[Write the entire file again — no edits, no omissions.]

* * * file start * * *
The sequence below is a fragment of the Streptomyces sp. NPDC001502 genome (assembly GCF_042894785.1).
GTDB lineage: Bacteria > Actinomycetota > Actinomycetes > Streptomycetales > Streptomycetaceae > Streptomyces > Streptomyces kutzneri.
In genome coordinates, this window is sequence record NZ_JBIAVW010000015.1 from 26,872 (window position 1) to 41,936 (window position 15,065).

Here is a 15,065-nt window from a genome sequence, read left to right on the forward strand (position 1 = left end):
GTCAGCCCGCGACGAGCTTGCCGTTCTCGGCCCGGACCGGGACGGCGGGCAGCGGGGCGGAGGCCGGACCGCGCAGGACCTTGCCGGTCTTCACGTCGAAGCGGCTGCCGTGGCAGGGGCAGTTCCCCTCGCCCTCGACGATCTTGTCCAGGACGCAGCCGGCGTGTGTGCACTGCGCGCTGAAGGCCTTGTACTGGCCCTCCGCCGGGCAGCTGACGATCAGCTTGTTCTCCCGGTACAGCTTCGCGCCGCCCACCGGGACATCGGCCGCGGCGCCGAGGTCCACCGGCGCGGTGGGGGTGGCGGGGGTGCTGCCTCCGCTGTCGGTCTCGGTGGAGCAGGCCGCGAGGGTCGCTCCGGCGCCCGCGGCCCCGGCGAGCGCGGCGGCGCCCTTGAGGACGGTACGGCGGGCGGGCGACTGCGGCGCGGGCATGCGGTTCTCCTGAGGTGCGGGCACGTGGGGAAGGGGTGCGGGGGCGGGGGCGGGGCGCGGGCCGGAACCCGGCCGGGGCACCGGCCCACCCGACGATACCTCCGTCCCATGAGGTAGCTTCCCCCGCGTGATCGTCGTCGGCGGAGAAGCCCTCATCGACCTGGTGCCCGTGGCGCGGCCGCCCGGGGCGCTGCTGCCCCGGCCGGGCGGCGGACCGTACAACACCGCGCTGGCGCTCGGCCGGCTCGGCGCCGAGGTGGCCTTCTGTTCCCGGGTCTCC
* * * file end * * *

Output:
The sequence below is a fragment of the Streptomyces sp. NPDC001502 genome (assembly GCF_042894785.1).
GTDB lineage: Bacteria > Actinomycetota > Actinomycetes > Streptomycetales > Streptomycetaceae > Streptomyces > Streptomyces kutzneri.
In genome coordinates, this window is sequence record NZ_JBIAVW010000015.1 from 26,872 (window position 1) to 41,936 (window position 15,065).

Here is a 15,065-nt window from a genome sequence, read left to right on the forward strand (position 1 = left end):
GTCAGCCCGCGACGAGCTTGCCGTTCTCGGCCCGGACCGGGACGGCGGGCAGCGGGGCGGAGGCCGGACCGCGCAGGACCTTGCCGGTCTTCACGTCGAAGCGGCTGCCGTGGCAGGGGCAGTTCCCCTCGCCCTCGACGATCTTGTCCAGGACGCAGCCGGCGTGTGTGCACTGCGCGCTGAAGGCCTTGTACTGGCCCTCCGCCGGGCAGCTGACGATCAGCTTGTTCTCCCGGTACAGCTTCGCGCCGCCCACCGGGACATCGGCCGCGGCGCCGAGGTCCACCGGCGCGGTGGGGGTGGCGGGGGTGCTGCCTCCGCTGTCGGTCTCGGTGGAGCAGGCCGCGAGGGTCGCTCCGGCGCCCGCGGCCCCGGCGAGCGCGGCGGCGCCCTTGAGGACGGTACGGCGGGCGGGCGACTGCGGCGCGGGCATGCGGTTCTCCTGAGGTGCGGGCACGTGGGGAAGGGGTGCGGGGGCGGGGGCGGGGCGCGGGCCGGAACCCGGCCGGGGCACCGGCCCACCCGACGATACCTCCGTCCCATGAGGTAGCTTCCCCCGCGTGATCGTCGTCGGCGGAGAAGCCCTCATCGACCTGGTGCCCGTGGCGCGGCCGCCCGGGGCGCTGCTGCCCCGGCCGGGCGGCGGACCGTACAACACCGCGCTGGCGCTCGGCCGGCTCGGCGCCGAGGTGGCCTTCTGTTCCCGGGTCTCC